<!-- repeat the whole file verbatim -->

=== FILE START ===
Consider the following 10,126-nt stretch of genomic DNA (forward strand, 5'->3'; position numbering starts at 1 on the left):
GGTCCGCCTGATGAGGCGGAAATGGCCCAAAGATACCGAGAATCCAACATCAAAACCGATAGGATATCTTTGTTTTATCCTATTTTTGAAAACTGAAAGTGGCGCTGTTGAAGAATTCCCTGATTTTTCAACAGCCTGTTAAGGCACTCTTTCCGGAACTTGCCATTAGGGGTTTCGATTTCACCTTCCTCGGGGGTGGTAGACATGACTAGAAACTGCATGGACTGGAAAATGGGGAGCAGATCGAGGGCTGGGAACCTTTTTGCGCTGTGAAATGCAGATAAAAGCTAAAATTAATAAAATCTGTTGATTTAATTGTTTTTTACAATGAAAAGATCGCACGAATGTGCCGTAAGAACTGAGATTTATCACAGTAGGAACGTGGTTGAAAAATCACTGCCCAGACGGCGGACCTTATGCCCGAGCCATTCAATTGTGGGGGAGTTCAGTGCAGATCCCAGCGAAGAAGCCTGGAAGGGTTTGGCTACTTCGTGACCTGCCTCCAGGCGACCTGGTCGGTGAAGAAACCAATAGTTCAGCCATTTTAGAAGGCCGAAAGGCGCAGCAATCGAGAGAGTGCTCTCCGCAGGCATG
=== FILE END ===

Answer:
Consider the following 10,126-nt stretch of genomic DNA (forward strand, 5'->3'; position numbering starts at 1 on the left):
GGTCCGCCTGATGAGGCGGAAATGGCCCAAAGATACCGAGAATCCAACATCAAAACCGATAGGATATCTTTGTTTTATCCTATTTTTGAAAACTGAAAGTGGCGCTGTTGAAGAATTCCCTGATTTTTCAACAGCCTGTTAAGGCACTCTTTCCGGAACTTGCCATTAGGGGTTTCGATTTCACCTTCCTCGGGGGTGGTAGACATGACTAGAAACTGCATGGACTGGAAAATGGGGAGCAGATCGAGGGCTGGGAACCTTTTTGCGCTGTGAAATGCAGATAAAAGCTAAAATTAATAAAATCTGTTGATTTAATTGTTTTTTACAATGAAAAGATCGCACGAATGTGCCGTAAGAACTGAGATTTATCACAGTAGGAACGTGGTTGAAAAATCACTGCCCAGACGGCGGACCTTATGCCCGAGCCATTCAATTGTGGGGGAGTTCAGTGCAGATCCCAGCGAAGAAGCCTGGAAGGGTTTGGCTACTTCGTGACCTGCCTCCAGGCGACCTGGTCGGTGAAGAAACCAATAGTTCAGCCATTTTAGAAGGCCGAAAGGCGCAGCAATCGAGAGAGTGCTCTCCGCAGGCATG